How Deras and politicians fed off each other
The story of the deras is what historians term as ‘history told from below.’ What distinguishes the narrative from traditional working class history is the reliance on experiences and perspectives arising out of exclusion from Sikhism’s established institutions.Updated: Sep 01, 2017 15:01 IST
Babas grow like weeds in our country; the manure being illiteracy, societal prejudice, regimentation of religions and the State’s failure to serve its needy citizenry.
The manipulators are an amorphous mix: politicos, civil servants and businessmen in cahoots with charlatans masquerading as God’s men and women. Some self-styled yogis, bapus and sants get away pretending to be bhagwans.
Theirs is an interdependent, mutually beneficial ecosystem. The politician feeds on the baba’s captive constituency; the latter flaunts his disciple’s clout to build a network of influence in business and bureaucracy.
That sets up a platform for society’s flotsam and jetsam to get their space under the sun. In social justice terms, godmen play for them the role abandoned by the State. The deras are veritable governments, running hospitals, schools, colleges and in some cases even cinema theatres, to which devotees have easy access without much cost.
The dynamics are a variant of the right to association and collective bargaining – with scope for aggression as was evident in Haryana. The egalitarian halo the dera seeks has two objectives: expand the mass of committed followers besides securing a respectable veneer for the helmsman’s caprice. That includes mind-gaming devotees into debauchery--- like Gurmeet Singh’s coercive dalliances packaged as “pitaji ki maafi” at his Sirsa hub. Or the manner in which Rampal Maharaj, a Kabir panthi in conflict with the Arya Samaj, used his devotees as human shields against the Haryana police.
This is not to suggest that all deras are bad. There are honourable exceptions such as the largely apolitical Radha Soami Satsang at Beas. Founded way back in the 19th century, the congregation has stayed the course of spiritual development, desisting political temptations unlike the excessively vagrant Sachcha Sauda.
Baba Gurmeet has flirted in recent years with political parties ranging from the Akali Dal to the Congress, BJP and OP Chautala’s INLD in Punjab and Haryana. But his foremost political inamorato, so to speak, was Parkash Singh Badal.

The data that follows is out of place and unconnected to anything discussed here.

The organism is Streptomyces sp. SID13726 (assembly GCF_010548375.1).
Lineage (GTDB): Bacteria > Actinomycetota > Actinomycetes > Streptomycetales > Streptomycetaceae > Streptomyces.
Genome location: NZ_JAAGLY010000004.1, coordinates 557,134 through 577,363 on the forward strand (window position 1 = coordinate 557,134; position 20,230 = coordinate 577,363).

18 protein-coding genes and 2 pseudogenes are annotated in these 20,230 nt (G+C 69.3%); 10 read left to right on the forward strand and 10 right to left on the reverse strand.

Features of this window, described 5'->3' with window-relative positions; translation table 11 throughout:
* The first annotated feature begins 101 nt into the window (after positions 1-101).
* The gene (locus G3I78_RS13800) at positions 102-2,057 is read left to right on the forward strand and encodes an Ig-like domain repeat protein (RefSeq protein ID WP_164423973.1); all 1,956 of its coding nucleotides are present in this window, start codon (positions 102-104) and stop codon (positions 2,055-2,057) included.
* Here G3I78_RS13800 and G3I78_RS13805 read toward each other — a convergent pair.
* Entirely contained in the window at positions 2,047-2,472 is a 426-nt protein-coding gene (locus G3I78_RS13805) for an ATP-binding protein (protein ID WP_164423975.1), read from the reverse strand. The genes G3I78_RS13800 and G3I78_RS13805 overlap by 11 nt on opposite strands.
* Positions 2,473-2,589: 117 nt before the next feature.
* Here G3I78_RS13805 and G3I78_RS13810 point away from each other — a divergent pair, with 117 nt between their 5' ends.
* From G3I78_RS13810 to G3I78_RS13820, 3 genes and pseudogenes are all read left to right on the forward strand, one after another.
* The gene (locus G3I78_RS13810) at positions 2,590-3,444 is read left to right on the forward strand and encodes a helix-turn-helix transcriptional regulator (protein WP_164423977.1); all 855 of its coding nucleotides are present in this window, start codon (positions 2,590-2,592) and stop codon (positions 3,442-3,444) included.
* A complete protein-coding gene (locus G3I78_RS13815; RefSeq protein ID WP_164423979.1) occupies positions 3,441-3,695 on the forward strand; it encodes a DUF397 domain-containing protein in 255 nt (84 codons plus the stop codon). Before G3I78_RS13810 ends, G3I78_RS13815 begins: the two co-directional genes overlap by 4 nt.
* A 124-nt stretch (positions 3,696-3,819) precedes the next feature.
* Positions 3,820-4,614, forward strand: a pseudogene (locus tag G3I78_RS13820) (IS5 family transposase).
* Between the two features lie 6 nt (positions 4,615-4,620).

There was an element of extreme irony about Badal’s overtures to Gurmeet. For the Sacha Sauda was created in 1948 in reaction to the Jat-Sikh domination of the Shiromani Gurdwara Parbandhak Committee that the Akalis have forever treated as their beachhead in the domain of faith. Put in place in 1925, the SGPC has a ₹1000 crore budget.
The Sirsa dera impresario’s support base comprised subaltern groups alienated and angered by the combative Jats who constituted the core of INLD and the Akali Dal. He was the holder and deliverer of non-Jat votes for suitors from all parties, including the Congress and the BJP.
In that sense, deaths in street violence after Gurmeet’s conviction for rape are a blow in Haryana to the BJP regime led by ML Khattar who isn’t a Jat. On his watch, the non-Jat population also bore the brunt of violence last year when Jats went on the rampage demanding reservation.
Punjab and Haryana were one state till late after the country gained independence. The post-1947 rise of religious sects, or deras was a reaction, in fact, to exclusive religious hierarchies. The people among whom they found traction had been pushed to the fringes by social elites even as the Sikh clergy failed to strike a balance between the spiritual and the political.
In fact, the story of the deras is what historians term as ‘history told from below.’ What distinguishes the narrative from traditional working class history is the reliance on people’s experiences and perspectives arising out of exclusion from Sikhism’s established institutions.
Another manifestation of rebellion against the existing order is the Dalit-centric Dera Sachkhand Balan, near Jalandhar. Its followers, known as Ravidassias have their own places of worship in the name of Ravi Das, a 15th century mystic and social reformer who is revered in Sikh scriptures.
The Ravidassias are Punjab’s Jatavs. The scheduled castes, including the mazhbi (scavenger) Sikhs, constitute nearly one-third of the state’s population. They originally had renounced Hinduism to convert to Sikhism for its all-embracing appeal that’s now on the wane.
Their tactical distancing from the SGPC despite their belief in the Granth Sahib should worry the clergy. The antidote to such trends is reform in the administration of Sikhism — with the singular purpose of reverting it to its spiritual moorings in Guru Nanak’s message of social accord— and equality.